My Zen teacher Kennett Roshi used to say that Zen and Pureland were two entrances to the same tunnel. The implication was that if you went in Zen you came out Pureland and vice versa. I studied under her and then later became Pureland. Now I'm interested in the point where they meet. If we make a quick comparison of the salient features of the two systems we get a chart something like this:
Self power Other power
Sudden awakening - satori Awakening of faith - shinjin
Buddha nature Bombu paradigm
Zen and Pureland are both expressions of Mahayana Buddhism, both value the bodhisattva ideal, both value the teacher-disciple relationship, both are “practice schools” as distinct from “philosophical schools”. In Chinese Buddhism, Zen and Pureland are often practised together, though it is generally more a matter of Pureland practice within a Zen ethos. My own style is rather the other way around.
Zen means contemplation. Pureland schools have often practised contemplation. Shan Tao was perhaps the most eminent Pureland master in history and he was known for his contemplative practice. Zen, therefore, is not alien to Pureland. Similarly, chanting is not alien to Zen. Many of the benefits that come from one come equally well from the other. Some people think of Zen practice as hard and Pureland as easy, but our recent Ten Day Chanting Intensive was certainly tough and Zen also has an ideal of effortlessness. These observations show us that some of the supposedly sharp differences tend to melt away when one looks closer.
Sometimes Zen and Pureland are, as it were, looking at opposite ends of the same elephant. The Zen notion of self expands one's self-identity until it is identical with the universe. The Pureland approach on the other hand is to reduce self-esteem until a deep insight into one's foolish nature is obtained. Are these really so different? In one case the ego bursts, in the other it hrivels. In both cases one is left with a direct encounter with existential reality, informed not by self-concern but by mindfulness of a higher purpose.
The human spiritual quest involves a quest within the gap between what is empirically encountered and what is encountered in intuition. We find ourselves and our world limited, vulnerable and transient. We intuit measurelessness, infinity and eternity. In the gap between observation and intuition occurs all human creativity, science and spiritual development. This is common ground to Zen and Pureland. Both bring us face to face with the existential mindful of the eternal. We experience gratitude, humility, awe and wonder. We have moments of ecstasy and we also have the experience of finding truth in the midst of the mundane – after the ecstasy, the laundry.
The idea of self-power is that one has within oneself a great potential that can be realised as enlightenment. The idea of other power is that one has no such potential and can only be saved by the intervention of a greater spiritual influence, that of the Buddhas. However, from the position of the practitioner, personal potential is unknown and the experience of striving to realise it from within the frame of one's unenlightened outlook leads to ultimate frustration. Zen is the path of thwarting. Pureland does not assume any such power and so expects that life will be a series of obstacles and fooleries. In accepting his bombu nature the Pureland practitioner may fall into the hands of Amida and be enlightened. Was that a personal potential realised or a gift of grace? Does it matter?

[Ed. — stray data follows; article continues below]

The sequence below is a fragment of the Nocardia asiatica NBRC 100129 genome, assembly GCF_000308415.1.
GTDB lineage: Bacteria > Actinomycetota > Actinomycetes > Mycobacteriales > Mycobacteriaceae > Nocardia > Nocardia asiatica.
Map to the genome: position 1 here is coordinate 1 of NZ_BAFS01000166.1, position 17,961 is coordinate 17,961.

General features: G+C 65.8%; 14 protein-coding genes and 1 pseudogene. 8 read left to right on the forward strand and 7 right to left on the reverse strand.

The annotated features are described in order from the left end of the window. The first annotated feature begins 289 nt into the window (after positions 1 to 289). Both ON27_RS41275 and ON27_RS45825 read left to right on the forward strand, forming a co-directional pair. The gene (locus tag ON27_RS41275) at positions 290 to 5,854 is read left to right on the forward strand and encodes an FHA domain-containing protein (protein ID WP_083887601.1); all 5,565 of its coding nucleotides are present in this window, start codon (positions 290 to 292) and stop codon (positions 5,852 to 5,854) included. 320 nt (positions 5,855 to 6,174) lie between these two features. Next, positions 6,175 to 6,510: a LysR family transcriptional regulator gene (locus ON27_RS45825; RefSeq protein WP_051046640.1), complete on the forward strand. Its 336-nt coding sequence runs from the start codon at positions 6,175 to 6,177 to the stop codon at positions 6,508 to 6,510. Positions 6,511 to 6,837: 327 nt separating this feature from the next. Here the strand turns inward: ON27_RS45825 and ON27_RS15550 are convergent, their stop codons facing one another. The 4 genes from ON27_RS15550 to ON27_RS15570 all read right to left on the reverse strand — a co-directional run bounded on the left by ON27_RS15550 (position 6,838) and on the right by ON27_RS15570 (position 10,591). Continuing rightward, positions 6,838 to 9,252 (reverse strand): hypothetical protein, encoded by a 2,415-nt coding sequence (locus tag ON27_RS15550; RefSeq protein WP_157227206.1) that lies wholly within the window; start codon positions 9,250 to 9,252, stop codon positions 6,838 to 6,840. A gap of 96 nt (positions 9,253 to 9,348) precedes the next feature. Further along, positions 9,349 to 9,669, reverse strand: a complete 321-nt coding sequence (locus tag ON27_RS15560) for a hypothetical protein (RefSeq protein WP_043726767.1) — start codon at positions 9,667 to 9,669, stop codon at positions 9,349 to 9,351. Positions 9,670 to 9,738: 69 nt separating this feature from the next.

I personally find much that is valuable in both systems for the advancement of the spiritual life. The Zen notions of koan is particularly useful, and, as I see it, the ultimate koan is the nembutsu. The nembutsu is the act of refuge, of self-abandon. One recognises one's own foolish limitation and stands before the intuited wonder of the enlightened. One cries out “I can't” and one is turned around in the very moment of one's despair. All koans are about whether this old dog that I am ever had a Buddha nature – or any nature – and what this life can be. If we did not have the intuition we would just be old dogs forever. If we did not have the animal nature our awakening would have no purpose.
Practically speaking I have always used elements of both systems in my Buddhist teaching. I have found the frame provided by the three dogmas of Amidism – the trikaya nature of Buddha, the bombu nature of the adherent, and the nembutsu as favoured practice – extremely useful in providing a frame within which an open-minded, open-hearted approach to the practice can flourish. The role training, koan practice and contemplation of Zen then fit nicely into this frame and provide tangible means to confront our foolish nature and enter into a fuller mindfulness of and gratitude to the Buddhas.
Pureland says, “Have faith!” Zen says, “Whati s faith?” The practitioner says, “Where is my faith? What do I actually trust? What is my deepest intuition and value? Before what am I holding my life? What is the hook that I will not let myself off?” Day in, day out, we say the nembutsu. Day in, day out , we contemplate our own ignorance. The wise are those who know they are foolish. The foolish are those who think they are wise.
We are now in the modern world. The spiritual quest remains as it ever was, but the conditions change. In our hearts we harbour something that will never be content with a wasted life. Each generation must make this encounter afresh.
In the depths of winter
an animal is sheltering
unaware of how its heart
remembers the spring